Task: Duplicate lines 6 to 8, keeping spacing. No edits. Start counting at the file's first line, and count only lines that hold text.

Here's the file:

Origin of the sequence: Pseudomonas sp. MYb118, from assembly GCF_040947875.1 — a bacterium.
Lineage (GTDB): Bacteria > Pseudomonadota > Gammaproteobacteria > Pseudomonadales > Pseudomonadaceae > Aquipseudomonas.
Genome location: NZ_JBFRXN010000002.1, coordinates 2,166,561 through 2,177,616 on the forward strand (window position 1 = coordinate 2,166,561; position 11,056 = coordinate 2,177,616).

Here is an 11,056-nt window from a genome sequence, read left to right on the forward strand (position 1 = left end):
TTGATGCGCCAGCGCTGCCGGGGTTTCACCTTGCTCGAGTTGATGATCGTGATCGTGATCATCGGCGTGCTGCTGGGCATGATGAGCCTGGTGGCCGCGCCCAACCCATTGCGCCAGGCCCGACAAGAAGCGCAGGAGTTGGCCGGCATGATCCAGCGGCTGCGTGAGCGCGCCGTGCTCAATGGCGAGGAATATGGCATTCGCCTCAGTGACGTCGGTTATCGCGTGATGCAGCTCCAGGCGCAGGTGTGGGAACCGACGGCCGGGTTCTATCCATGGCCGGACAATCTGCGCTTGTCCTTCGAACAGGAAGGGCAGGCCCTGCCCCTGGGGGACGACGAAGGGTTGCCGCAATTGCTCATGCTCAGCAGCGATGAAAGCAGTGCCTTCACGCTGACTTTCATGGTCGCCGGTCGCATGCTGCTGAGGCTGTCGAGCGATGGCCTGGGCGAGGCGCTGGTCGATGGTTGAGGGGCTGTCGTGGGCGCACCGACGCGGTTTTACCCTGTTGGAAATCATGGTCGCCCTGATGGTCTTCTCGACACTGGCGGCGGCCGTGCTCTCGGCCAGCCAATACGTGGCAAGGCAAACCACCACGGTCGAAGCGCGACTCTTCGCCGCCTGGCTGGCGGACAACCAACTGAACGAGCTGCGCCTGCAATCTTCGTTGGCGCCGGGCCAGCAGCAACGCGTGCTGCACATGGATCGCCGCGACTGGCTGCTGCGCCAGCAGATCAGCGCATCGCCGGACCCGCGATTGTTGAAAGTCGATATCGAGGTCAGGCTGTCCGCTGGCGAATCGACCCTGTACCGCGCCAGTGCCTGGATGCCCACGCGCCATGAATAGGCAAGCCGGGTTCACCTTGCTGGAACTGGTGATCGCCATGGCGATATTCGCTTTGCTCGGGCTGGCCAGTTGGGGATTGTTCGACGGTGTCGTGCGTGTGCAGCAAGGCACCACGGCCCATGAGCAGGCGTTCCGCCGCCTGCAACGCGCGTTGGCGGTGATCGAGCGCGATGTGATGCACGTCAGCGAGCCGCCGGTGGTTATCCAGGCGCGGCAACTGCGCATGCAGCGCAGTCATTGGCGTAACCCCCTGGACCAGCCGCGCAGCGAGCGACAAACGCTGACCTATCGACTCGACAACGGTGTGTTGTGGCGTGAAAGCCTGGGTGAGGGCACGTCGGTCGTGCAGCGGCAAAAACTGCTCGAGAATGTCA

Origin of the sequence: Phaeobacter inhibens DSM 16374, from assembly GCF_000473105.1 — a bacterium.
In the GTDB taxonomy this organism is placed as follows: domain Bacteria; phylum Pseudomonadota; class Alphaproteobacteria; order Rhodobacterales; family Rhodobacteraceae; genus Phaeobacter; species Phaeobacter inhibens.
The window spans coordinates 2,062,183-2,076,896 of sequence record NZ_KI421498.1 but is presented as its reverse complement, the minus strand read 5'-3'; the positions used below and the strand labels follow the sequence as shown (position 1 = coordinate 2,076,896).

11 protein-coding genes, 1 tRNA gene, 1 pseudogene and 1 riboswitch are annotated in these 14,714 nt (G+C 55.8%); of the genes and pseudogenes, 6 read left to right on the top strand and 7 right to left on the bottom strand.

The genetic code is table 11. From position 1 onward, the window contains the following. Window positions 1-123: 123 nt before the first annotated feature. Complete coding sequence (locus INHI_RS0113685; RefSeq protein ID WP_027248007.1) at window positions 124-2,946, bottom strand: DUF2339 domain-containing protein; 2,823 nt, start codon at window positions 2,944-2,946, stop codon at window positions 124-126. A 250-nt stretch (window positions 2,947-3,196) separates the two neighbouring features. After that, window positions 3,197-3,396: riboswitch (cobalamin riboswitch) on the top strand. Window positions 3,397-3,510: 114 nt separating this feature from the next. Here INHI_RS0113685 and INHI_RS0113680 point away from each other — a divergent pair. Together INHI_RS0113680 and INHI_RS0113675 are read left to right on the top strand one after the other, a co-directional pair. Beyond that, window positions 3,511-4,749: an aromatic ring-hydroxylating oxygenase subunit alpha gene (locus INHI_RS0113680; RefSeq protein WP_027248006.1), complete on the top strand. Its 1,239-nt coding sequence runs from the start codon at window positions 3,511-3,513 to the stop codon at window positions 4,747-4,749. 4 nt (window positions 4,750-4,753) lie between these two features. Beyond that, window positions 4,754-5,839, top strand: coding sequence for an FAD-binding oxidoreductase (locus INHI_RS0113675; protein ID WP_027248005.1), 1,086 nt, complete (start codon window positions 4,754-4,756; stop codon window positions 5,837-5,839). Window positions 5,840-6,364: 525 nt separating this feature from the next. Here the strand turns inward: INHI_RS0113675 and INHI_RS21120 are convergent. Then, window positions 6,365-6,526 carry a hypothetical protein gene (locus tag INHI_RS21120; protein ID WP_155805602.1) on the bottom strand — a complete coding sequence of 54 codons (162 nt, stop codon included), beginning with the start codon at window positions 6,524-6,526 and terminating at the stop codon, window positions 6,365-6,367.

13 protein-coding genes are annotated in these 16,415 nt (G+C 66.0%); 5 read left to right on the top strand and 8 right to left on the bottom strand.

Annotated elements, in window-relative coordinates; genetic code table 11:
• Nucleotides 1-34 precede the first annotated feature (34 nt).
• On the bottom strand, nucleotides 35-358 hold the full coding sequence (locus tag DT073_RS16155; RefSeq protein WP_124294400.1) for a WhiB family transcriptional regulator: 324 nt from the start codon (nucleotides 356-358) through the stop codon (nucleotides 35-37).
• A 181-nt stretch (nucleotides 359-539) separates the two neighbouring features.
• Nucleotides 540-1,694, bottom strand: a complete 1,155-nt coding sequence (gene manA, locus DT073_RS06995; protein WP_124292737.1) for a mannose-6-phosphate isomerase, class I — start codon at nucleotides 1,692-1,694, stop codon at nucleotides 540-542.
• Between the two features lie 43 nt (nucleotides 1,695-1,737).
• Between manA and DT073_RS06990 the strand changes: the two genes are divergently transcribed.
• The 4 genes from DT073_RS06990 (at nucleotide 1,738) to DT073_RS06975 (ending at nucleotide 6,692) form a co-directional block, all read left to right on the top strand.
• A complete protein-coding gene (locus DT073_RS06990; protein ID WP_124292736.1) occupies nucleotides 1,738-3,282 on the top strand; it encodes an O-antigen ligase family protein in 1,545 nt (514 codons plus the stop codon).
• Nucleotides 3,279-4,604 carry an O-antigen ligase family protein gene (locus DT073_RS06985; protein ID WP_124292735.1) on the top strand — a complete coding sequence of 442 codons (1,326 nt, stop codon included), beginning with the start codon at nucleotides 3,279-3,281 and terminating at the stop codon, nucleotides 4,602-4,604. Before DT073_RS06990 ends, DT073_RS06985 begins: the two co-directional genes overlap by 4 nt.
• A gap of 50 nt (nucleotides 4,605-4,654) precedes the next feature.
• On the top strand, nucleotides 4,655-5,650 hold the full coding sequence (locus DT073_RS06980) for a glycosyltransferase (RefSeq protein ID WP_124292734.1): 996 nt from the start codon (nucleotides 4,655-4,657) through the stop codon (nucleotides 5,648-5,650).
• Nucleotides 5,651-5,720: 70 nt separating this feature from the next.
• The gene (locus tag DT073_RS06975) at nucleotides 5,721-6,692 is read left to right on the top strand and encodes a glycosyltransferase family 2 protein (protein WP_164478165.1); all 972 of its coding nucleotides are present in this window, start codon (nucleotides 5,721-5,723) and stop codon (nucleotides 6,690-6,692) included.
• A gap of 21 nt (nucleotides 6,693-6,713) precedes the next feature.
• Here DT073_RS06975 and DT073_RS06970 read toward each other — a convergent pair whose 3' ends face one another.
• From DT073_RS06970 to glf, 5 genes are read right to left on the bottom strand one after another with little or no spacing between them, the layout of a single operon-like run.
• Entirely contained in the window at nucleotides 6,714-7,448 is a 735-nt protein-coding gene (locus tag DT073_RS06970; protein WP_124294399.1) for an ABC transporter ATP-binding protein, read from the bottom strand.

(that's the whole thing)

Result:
Origin of the sequence: Phaeobacter inhibens DSM 16374, from assembly GCF_000473105.1 — a bacterium.
In the GTDB taxonomy this organism is placed as follows: domain Bacteria; phylum Pseudomonadota; class Alphaproteobacteria; order Rhodobacterales; family Rhodobacteraceae; genus Phaeobacter; species Phaeobacter inhibens.
The window spans coordinates 2,062,183-2,076,896 of sequence record NZ_KI421498.1 but is presented as its reverse complement, the minus strand read 5'-3'; the positions used below and the strand labels follow the sequence as shown (position 1 = coordinate 2,076,896).